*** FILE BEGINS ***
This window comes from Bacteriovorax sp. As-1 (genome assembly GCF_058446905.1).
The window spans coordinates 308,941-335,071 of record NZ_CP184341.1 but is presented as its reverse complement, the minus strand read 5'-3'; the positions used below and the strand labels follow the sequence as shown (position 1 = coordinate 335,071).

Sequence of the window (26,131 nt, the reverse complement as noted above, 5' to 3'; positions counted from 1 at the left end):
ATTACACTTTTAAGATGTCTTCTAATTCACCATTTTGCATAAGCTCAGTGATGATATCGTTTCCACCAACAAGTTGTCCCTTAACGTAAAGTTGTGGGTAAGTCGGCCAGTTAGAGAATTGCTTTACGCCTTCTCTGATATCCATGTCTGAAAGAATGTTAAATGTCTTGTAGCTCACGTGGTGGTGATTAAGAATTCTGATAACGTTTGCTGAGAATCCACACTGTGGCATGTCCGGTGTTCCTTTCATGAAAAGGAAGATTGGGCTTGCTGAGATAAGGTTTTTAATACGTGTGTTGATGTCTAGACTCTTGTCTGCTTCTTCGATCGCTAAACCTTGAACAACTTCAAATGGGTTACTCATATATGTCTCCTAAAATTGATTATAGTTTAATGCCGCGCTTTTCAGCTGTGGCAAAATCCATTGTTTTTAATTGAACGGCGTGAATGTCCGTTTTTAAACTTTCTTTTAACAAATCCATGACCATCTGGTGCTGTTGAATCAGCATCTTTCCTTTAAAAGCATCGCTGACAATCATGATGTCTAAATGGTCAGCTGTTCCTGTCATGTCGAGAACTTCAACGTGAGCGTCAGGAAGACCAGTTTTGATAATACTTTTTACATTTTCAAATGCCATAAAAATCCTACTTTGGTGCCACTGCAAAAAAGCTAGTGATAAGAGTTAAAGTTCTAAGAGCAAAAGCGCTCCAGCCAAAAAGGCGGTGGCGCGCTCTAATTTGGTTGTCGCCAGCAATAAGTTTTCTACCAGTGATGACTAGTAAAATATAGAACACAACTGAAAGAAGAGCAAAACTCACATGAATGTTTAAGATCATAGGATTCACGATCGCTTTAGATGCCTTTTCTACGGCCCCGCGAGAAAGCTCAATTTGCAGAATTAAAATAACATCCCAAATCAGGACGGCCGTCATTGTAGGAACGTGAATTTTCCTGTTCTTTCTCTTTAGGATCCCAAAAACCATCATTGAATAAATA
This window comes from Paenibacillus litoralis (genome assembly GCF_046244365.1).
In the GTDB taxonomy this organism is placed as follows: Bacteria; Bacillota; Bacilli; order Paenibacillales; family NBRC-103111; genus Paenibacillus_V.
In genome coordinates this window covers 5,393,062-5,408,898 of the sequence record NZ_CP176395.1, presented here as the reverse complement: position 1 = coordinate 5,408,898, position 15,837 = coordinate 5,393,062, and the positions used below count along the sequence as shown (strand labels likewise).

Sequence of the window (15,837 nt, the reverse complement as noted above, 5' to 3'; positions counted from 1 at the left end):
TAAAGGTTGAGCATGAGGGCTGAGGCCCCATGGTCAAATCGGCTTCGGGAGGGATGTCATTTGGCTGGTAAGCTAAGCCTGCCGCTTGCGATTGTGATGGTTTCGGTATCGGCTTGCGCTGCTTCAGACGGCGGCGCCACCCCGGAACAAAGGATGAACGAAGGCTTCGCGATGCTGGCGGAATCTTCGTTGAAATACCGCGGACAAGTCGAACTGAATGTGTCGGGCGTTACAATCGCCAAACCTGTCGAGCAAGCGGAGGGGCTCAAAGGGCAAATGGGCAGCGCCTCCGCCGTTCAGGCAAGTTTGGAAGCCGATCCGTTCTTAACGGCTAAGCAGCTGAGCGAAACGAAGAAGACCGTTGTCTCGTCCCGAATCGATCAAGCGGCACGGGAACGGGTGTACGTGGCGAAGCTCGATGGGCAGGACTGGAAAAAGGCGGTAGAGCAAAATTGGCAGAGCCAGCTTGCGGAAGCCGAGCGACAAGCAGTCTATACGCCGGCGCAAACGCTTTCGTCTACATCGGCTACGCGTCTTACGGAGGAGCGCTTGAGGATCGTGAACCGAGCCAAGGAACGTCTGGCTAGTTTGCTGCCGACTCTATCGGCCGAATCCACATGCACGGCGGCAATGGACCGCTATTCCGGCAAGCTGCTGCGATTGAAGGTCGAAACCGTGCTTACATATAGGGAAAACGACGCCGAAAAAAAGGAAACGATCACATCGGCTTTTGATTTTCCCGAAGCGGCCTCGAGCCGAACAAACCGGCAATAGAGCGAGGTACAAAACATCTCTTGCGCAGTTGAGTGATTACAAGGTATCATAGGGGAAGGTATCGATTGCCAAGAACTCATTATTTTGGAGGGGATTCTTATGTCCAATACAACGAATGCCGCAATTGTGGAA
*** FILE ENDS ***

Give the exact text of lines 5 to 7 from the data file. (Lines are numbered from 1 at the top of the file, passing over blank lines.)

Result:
This window comes from Paenibacillus litoralis (genome assembly GCF_046244365.1).
In the GTDB taxonomy this organism is placed as follows: Bacteria; Bacillota; Bacilli; order Paenibacillales; family NBRC-103111; genus Paenibacillus_V.
In genome coordinates this window covers 5,393,062-5,408,898 of the sequence record NZ_CP176395.1, presented here as the reverse complement: position 1 = coordinate 5,408,898, position 15,837 = coordinate 5,393,062, and the positions used below count along the sequence as shown (strand labels likewise).